“I’m not at the level where I could win the tournament, but I’d love to win a round or two,” said Fratangelo. “Roland Garros is a place where I have so many good memories and that kickstarted my junior success and transition into the pros. I’m really comfortable there and can’t wait to get started.”
Day 1 of qualifying at Roland Garros saw a mix of teenagers and veterans move into the second round, with #NextGen stars Frances Tiafoe, Yoshihito Nishioka and Jared Donaldson joining former Top 10 player Radek Stepanek among the winners on Monday.
No. 20 seed Stepanek, the oldest player in the draw at age 37, opened his campaign for a 13th appearance in the main draw at Roland Garros by defeating Germany's Cedric-Marcel Stebe, 6-4, 6-4. Next up for the Czech player is Matthew Barton.
“I was out for eight months last year, so I’m trying to claw my way back,” Stepanek told the Roland Garros website. “I’m in a good position playing good tennis on clay now, which was not always my favourite surface, but I’m pleased that I’m slowly back now after this injury. I’m feeling 25 again and enjoying every second of my tennis.”
No. 2 seed Nishioka overcame a slow start to defeat French wild card Gleb Sakharov, 2-6, 7-5, 7-5. The Japanese 20-year-old will look to replicate his performance from last year at a minimum, when he also came through qualifying. Next up for him is Henri Laaksonen.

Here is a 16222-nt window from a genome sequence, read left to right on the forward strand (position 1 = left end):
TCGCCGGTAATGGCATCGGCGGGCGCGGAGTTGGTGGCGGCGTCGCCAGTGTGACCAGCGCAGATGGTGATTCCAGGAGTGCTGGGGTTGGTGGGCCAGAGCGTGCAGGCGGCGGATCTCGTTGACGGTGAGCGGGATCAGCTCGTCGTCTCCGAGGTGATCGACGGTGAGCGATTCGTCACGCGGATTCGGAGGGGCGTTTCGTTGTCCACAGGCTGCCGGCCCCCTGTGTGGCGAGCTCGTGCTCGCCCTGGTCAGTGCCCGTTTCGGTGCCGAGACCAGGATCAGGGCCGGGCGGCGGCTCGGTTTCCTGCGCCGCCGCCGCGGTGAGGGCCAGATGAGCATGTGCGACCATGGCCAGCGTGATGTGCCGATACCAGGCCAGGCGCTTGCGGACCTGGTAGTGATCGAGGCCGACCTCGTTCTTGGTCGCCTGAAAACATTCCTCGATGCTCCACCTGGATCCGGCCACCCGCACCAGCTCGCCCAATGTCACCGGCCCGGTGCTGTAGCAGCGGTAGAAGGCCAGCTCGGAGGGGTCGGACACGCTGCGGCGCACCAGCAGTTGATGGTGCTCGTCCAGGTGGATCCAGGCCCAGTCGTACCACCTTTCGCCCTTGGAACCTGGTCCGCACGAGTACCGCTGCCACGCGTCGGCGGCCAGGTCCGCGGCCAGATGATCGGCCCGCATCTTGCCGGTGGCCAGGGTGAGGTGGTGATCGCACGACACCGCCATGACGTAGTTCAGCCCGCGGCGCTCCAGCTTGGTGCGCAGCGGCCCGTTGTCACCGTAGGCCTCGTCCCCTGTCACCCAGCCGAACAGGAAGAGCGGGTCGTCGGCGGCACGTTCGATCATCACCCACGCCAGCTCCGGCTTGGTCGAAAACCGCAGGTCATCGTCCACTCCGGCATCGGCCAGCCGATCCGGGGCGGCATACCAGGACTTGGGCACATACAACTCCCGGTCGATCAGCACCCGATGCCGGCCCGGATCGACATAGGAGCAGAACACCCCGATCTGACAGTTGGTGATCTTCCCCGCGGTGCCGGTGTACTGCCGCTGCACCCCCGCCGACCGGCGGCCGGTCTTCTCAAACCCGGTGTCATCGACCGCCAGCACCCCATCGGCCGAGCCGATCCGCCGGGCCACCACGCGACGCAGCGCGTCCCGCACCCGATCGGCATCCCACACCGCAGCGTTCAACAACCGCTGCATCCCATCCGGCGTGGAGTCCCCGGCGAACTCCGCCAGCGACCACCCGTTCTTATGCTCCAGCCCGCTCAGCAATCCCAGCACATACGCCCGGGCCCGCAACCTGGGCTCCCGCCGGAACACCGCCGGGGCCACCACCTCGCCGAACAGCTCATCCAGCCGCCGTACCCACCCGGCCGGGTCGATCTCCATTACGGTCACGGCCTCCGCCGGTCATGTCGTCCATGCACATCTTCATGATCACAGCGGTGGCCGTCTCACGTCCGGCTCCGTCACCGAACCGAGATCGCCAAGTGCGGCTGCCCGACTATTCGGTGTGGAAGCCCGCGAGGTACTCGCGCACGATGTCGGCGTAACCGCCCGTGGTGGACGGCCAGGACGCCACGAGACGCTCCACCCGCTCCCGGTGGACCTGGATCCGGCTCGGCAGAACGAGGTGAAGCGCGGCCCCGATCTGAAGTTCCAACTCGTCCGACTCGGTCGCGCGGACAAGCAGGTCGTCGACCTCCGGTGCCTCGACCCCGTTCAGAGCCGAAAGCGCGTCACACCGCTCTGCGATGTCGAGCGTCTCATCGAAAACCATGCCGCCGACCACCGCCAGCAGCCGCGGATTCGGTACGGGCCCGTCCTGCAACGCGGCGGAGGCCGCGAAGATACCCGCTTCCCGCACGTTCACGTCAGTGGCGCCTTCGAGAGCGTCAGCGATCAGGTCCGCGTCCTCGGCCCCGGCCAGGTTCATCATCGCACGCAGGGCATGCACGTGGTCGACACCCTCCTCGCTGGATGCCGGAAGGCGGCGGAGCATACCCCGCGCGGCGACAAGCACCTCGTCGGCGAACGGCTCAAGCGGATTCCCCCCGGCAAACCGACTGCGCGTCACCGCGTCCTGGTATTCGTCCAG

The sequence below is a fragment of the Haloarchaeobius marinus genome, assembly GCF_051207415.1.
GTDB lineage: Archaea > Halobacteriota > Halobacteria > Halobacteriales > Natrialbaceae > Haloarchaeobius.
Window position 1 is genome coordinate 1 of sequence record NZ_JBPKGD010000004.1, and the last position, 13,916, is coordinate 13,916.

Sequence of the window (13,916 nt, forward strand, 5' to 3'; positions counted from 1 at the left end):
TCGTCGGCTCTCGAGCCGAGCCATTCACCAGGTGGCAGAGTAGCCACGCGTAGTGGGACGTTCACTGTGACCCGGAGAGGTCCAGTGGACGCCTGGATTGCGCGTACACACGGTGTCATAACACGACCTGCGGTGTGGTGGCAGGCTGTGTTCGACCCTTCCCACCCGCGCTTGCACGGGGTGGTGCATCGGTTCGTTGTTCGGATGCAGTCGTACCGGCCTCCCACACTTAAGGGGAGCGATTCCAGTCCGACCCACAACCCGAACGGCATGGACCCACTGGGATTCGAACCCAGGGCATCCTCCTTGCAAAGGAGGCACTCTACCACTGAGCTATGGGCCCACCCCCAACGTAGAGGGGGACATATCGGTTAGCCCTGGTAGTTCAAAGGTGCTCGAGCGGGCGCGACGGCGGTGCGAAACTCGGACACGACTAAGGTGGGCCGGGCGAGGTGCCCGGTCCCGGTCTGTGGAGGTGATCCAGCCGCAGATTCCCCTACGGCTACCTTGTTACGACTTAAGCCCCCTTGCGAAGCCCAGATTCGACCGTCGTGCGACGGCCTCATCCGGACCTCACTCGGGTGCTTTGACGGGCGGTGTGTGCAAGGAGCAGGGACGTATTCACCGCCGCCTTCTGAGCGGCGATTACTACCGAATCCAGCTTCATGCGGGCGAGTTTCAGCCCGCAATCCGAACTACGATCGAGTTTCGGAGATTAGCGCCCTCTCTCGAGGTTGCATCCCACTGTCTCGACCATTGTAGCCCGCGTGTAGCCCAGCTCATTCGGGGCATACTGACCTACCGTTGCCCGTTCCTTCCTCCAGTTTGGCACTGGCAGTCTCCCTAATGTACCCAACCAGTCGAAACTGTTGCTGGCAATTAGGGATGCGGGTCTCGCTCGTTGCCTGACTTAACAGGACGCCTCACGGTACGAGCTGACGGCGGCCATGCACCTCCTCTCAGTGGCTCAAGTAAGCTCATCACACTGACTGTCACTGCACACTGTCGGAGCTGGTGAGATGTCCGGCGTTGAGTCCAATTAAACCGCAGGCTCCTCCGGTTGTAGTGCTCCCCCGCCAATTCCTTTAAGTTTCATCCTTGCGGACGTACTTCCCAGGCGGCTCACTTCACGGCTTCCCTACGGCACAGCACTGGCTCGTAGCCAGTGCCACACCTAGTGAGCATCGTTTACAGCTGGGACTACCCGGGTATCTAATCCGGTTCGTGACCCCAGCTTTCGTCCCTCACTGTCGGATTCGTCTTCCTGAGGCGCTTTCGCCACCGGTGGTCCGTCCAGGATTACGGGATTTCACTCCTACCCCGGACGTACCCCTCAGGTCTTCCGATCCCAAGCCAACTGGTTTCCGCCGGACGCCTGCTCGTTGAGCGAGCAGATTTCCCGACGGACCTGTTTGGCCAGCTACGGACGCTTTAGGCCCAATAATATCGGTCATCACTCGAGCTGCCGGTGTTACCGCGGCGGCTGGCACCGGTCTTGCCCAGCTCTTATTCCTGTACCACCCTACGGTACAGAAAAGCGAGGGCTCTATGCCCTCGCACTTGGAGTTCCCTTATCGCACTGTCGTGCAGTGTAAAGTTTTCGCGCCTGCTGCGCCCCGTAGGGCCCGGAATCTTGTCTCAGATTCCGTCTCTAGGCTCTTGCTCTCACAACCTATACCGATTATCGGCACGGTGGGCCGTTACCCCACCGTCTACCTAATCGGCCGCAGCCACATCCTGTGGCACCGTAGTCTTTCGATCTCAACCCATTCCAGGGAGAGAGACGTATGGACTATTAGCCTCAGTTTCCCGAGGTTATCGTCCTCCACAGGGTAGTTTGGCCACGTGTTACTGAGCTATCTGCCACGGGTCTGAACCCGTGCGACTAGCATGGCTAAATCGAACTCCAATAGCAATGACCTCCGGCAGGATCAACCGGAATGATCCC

No. 29 seed Donaldson moved into the second round in less-than-ideal fashion after Denys Molchanov, from Ukraine, retired due to injury while leading 5-4 in the first set. The American is looking to come through qualifying at a Grand Slam for the first time in his career. He will play local favourite Axel Michon in the second round.
Over on Court 6, Tiafoe rallied from down a set and a break to defeat Argentinean Guilherme Clezar, 1-6, 7-5, 6-2. Tiafoe jubilantly celebrated after firing a forehand return winner on match point. The American will next play No. 28 seed Saketh Myneni, from India, for a place in the final round of qualifying.
The comeback of the day belonged to French wild card Laurent Lokoli, who rallied from 3-5 down in the second set to defeat German Julien Reister, 0-6, 7-5, 6-2. Meanwhile, fellow Frenchman David Guez provided the upset of the day by also rallying from a set down to win over No. 1 seed Konstantin Kravchuk, from Russia, 4-6, 6-3, 6-4.
Day 2 of qualifying at Roland Garros will see a trio of #NextGen stars take the court for their first match on Tuesday, including rising Swedish player Elias Ymer, and Russians Andrey Rublev and Karen Khachanov.
Guillermo Garcia-Lopez finally broke through against Sam Querrey on Monday at the Banque Eric Sturdza Geneva Open. The Spaniard, who had lost to Querrey in their four previous meetings, all on hard courts and dating back to 2008, beat the American 7-6(5), 6-4 to advance in Switzerland. The 32 year old will face Russian qualifier Evgeny Donskoy or American Rajeev Ram in the second round.